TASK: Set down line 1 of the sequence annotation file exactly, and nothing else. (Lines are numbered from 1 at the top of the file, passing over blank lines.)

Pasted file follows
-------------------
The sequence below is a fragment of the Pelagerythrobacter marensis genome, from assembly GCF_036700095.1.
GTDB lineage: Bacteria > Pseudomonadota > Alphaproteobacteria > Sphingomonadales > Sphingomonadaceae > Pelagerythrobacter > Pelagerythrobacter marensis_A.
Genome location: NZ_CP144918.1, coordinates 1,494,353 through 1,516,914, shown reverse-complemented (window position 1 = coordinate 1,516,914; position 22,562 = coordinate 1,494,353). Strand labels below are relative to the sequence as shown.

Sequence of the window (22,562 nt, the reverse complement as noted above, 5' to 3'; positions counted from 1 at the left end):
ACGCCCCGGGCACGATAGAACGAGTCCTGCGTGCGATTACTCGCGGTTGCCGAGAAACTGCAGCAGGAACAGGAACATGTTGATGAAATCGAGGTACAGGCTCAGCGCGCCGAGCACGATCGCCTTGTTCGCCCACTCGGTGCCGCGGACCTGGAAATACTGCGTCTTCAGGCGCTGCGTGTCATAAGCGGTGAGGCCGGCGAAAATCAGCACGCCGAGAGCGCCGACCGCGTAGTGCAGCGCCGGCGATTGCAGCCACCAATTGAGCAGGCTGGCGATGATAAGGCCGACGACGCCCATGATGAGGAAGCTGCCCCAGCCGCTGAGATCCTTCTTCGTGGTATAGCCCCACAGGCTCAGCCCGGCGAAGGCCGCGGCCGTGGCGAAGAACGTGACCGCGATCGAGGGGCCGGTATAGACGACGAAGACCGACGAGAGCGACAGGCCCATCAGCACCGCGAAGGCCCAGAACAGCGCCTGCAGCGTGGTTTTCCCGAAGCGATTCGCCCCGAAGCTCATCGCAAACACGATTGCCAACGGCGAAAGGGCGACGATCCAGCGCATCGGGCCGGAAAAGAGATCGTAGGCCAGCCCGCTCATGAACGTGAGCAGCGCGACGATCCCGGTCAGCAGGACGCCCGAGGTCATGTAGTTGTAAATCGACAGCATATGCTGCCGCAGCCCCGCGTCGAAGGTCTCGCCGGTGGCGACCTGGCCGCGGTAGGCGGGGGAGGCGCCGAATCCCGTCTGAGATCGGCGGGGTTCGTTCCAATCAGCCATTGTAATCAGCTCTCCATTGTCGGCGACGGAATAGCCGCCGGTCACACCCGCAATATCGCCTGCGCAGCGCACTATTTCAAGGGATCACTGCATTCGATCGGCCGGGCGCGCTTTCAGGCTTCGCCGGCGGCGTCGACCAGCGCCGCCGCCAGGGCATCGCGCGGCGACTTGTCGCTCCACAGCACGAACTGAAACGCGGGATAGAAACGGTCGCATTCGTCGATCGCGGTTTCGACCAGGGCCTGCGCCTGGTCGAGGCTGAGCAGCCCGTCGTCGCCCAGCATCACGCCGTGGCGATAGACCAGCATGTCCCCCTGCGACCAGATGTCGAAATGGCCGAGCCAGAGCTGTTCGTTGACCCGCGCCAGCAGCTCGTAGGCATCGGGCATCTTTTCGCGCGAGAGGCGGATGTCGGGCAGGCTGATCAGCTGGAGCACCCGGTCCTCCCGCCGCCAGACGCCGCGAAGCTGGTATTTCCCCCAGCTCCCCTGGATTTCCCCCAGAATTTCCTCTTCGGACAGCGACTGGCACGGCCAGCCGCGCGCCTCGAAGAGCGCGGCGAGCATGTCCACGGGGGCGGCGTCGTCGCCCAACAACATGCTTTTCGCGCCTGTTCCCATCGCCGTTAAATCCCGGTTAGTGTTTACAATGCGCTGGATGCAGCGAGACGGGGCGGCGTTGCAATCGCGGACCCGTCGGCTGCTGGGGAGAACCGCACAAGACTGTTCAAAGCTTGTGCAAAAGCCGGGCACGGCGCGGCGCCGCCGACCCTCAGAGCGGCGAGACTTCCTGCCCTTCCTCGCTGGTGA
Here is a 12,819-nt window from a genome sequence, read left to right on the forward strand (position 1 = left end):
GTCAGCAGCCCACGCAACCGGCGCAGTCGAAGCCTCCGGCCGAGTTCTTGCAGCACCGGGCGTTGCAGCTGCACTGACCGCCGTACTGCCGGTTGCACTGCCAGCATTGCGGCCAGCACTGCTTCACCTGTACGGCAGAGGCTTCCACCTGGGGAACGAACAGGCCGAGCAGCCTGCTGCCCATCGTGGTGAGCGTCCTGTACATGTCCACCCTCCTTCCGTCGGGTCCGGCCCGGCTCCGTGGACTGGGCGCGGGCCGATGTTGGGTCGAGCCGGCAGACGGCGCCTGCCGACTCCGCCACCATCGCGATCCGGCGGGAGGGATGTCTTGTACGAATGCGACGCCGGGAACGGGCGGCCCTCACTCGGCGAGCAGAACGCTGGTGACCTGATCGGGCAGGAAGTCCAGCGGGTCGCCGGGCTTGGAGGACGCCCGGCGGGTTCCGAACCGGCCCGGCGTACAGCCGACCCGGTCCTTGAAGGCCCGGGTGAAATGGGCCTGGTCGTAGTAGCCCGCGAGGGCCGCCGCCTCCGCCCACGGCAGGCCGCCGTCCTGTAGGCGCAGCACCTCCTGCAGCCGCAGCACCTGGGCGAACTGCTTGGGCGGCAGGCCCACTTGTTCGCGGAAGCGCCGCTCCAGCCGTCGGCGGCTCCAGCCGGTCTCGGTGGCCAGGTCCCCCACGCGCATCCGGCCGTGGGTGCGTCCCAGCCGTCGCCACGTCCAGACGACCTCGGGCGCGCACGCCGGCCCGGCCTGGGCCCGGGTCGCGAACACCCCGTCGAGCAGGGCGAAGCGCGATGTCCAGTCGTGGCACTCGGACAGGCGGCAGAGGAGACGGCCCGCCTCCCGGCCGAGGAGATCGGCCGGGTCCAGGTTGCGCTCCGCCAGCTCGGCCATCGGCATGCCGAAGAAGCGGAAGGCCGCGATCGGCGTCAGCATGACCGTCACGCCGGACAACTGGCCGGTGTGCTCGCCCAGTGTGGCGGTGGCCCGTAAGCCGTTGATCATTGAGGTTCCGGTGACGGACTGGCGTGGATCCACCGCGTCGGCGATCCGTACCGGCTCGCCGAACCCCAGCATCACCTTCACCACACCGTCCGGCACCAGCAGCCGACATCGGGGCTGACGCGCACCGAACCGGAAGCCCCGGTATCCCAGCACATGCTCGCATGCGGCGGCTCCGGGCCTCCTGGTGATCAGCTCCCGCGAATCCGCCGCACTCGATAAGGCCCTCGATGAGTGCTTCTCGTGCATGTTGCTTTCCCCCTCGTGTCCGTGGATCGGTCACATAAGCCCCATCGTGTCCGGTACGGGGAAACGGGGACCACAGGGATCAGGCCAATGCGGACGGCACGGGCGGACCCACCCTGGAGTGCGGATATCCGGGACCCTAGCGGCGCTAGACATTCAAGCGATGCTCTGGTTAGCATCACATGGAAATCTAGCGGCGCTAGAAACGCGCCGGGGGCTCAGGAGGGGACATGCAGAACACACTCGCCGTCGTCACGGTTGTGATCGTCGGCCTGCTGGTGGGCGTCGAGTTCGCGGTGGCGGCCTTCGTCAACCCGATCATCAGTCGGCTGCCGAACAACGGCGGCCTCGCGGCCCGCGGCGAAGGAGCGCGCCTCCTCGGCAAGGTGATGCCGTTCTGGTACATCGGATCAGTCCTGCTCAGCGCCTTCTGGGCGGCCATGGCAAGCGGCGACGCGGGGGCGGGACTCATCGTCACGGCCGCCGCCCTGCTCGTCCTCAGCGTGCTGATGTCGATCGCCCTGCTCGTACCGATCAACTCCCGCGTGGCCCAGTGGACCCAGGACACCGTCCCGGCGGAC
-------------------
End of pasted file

The sequence below is a fragment of the Pelagerythrobacter marensis genome, from assembly GCF_036700095.1.